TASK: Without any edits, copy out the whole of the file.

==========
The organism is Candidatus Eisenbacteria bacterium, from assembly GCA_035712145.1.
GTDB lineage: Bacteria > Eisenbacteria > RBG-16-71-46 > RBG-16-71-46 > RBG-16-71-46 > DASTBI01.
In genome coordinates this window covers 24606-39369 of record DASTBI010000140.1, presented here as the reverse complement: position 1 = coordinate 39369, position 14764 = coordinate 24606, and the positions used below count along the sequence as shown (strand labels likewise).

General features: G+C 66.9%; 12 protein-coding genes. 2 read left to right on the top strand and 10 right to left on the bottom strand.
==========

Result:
The organism is Candidatus Eisenbacteria bacterium, from assembly GCA_035712145.1.
GTDB lineage: Bacteria > Eisenbacteria > RBG-16-71-46 > RBG-16-71-46 > RBG-16-71-46 > DASTBI01.
In genome coordinates this window covers 24606-39369 of record DASTBI010000140.1, presented here as the reverse complement: position 1 = coordinate 39369, position 14764 = coordinate 24606, and the positions used below count along the sequence as shown (strand labels likewise).

General features: G+C 66.9%; 12 protein-coding genes. 2 read left to right on the top strand and 10 right to left on the bottom strand.